About Dolores Huerta and 30th Anniversary

About the 30th Anniversary Celebration

In 2022, UC Santa Cruz named the Research Center for the Americas in honor of social justice icon Dolores Huerta for the center's 30th anniversary. Huerta's legacy has influenced the center's work and values for decades. We celebrated the occasion at an unforgettable event on October 20, 2022 at UC Santa Cruz. Check out the stories below for more information about the event.

The Dolores Huerta Research Center for the Americas has a long history of working to drive positive social change and will continue its innovative work for decades to come, now in the name of Dolores Huerta.

About Dolores Huerta

Dolores Huerta, a U.S. labor leader and civil rights activist, continues to work for social justice to this day, even in her 90s. Huerta was born in 1930 in Dawson, New Mexico to a union-organizer father, Juan Fernández, and an independent business woman mother, Alicia Chavez. Dolores Huerta grew up and went to school in Stockton, California where she experienced and witnessed injustices. This caused her to develop a passion for helping others as she knew to create change meant organizing and using her voice. 

She is well-known for co-founding the United Farm Workers Association (UFW), and working alongside Cesar Chavez. Huerta has been an activist for multiple marginalized communities and through her many years of organizing, she famously coined the term Sí, se puede. When she began to organize farmworkers, she also became passionate about women’s rights. Seeing women be harrassed and mistreated in the fields and other workplaces made her realize the important intersectional identities that can affect an individual. She also is a very outspoken supporter of women’s reproductive rights.

Before she was known as the only woman in the UFW board, she was a well-respected community organizer in Stockton, California. She registered many people to vote and stressed the importance of organizing as a community and making their voices heard no matter how great the challenge. Dolores Huerta has been arrested many times and sometimes her activism has put her in serious danger. In 1988, Dolores was at a San Francisco protest when she was attacked and beaten by police, which left her hospitalized.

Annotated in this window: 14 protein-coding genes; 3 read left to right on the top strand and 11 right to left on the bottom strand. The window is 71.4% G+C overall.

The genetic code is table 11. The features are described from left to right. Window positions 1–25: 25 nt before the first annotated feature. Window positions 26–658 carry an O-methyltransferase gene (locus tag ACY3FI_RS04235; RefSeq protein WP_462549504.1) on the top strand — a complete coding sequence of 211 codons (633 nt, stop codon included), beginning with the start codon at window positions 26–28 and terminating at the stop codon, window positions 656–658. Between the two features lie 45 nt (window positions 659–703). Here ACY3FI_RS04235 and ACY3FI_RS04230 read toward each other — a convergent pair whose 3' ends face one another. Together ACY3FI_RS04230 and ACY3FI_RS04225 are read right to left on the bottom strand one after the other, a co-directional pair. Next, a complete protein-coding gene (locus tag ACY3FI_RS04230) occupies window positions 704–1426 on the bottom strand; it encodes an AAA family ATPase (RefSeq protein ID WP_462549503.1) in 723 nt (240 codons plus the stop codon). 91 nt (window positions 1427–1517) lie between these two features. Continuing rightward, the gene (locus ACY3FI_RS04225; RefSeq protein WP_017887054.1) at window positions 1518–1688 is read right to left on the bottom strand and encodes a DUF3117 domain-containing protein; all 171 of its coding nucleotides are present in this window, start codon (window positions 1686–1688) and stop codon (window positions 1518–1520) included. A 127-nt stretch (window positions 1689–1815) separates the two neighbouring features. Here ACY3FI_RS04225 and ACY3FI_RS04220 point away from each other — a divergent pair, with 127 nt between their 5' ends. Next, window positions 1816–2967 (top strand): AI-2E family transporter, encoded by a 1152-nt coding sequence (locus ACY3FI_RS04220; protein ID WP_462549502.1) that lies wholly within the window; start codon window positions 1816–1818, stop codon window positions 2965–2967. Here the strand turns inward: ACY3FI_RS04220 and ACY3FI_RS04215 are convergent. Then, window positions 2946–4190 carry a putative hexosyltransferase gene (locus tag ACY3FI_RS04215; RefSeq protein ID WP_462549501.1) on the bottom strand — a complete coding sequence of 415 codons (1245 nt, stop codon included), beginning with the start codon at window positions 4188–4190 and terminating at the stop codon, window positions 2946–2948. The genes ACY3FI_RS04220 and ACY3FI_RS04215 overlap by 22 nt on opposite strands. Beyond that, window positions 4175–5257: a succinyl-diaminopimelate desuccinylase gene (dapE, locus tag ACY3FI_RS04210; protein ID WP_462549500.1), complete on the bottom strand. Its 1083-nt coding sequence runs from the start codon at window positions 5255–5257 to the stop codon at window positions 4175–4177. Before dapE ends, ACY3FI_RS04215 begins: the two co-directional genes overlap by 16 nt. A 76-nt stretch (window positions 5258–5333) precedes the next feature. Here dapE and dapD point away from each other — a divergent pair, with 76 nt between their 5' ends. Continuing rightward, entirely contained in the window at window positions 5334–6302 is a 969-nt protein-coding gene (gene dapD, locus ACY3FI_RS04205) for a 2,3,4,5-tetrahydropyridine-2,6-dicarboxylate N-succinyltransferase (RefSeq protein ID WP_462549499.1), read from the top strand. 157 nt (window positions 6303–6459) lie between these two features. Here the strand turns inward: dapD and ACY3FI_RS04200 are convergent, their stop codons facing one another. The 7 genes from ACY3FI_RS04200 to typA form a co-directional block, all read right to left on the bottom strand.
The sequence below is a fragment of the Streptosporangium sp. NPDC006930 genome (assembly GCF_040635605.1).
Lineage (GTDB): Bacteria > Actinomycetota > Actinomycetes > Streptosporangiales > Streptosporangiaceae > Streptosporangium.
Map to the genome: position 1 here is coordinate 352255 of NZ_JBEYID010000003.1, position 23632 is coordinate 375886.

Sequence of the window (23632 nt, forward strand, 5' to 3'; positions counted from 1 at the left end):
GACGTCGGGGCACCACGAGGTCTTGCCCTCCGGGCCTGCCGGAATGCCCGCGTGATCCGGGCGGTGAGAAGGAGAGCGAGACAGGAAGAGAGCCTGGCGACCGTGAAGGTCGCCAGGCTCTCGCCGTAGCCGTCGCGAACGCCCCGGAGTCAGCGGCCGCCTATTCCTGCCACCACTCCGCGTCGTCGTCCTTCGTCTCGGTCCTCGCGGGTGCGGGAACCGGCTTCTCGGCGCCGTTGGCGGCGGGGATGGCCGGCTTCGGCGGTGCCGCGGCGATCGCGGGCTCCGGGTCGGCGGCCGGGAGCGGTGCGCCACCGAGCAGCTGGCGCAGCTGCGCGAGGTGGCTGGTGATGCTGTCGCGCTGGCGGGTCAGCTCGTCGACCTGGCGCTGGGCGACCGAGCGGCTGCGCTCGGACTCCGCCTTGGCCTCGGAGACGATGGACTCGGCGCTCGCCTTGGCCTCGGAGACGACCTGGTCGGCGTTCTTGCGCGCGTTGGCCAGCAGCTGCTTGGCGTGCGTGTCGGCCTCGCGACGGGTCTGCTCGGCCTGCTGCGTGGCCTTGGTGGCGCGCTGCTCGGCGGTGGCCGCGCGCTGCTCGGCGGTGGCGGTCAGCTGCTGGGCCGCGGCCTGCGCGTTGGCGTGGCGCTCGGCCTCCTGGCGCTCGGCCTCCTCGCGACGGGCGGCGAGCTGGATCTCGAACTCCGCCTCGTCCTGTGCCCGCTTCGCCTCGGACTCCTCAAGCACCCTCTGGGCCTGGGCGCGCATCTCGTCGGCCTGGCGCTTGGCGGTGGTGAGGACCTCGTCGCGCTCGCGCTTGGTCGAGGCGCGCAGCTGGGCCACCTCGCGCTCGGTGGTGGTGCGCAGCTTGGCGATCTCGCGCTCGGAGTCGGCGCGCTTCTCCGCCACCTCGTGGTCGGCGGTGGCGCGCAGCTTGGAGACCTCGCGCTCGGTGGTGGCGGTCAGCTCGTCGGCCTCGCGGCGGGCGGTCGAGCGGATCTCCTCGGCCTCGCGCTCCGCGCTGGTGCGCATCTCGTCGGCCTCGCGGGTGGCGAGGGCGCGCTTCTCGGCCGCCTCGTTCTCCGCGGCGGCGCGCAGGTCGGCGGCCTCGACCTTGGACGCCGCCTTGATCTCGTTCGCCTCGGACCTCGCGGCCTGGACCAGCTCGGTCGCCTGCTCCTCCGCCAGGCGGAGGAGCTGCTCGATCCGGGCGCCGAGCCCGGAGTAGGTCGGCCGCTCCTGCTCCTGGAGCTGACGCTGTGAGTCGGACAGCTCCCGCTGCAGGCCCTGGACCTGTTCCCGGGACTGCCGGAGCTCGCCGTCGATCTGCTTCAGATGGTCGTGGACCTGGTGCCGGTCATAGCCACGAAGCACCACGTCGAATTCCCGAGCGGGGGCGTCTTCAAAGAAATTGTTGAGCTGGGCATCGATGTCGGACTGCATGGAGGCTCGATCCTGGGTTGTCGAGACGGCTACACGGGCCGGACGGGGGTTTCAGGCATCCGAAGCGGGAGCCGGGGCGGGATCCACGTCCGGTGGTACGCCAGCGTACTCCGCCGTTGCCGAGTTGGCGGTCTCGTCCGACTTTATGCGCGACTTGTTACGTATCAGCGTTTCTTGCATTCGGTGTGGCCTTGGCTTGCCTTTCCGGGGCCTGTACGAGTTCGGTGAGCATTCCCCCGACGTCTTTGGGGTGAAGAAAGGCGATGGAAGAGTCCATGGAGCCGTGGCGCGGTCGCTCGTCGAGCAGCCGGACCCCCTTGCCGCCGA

Through her lifetime, Dolores Huerta has been awarded many honorary doctorates, medals, and awards. She is a 2011 Presidential Medal of Freedom recipient, the highest civilian honor in the United States. In 2018, Governor Jerry Brown designated April 10th as Dolores Huerta Day in California. She received an appointment to join the UC Board of Regents in 2003 by Governor Gray Davis. And in 2022, UC Santa Cruz proudly renamed the Research Center for the Americas in her honor at the center’s 30th anniversary event.

Dolores Huerta Short Biography
January 2023
Written by Nancy Hernandez-Rocha, Program and Events Assistant of the Huerta Center (2024, Community Studies, Latin American and Latino Studies combined with Sociology)

 To learn more about Dolores Huerta, please read the following articles: 


From the UCSC Archives, Dolores Huerta at UC Santa Cruz


Oakes College Event flyer, 1992. Special Collections and Archives, University Library, University of California, Santa Cruz


Workers Day Flyer, nd. Special Collections and Archives, University Library, University of California, Santa Cruz


1988 Commencement: Oakes College ceremony speaker Dolores Huerta, with unidentified woman. UCSC Photography Services photographs. UA 50. Special Collections and Archives, University Library, University of California, Santa Cruz


“Photo of Dolores Huerta, Gloria Steinem, and Ciel Benedetto at the UCSC Women's Center. Circa 1989.,” Digital Exhibits, https://exhibits.library.ucsc.edu/items/show/2095.


Dolores Huerta, center, with UC Santa Cruz students affiliated with the research center now known as the Dolores Huerta Research Center. Date unknown.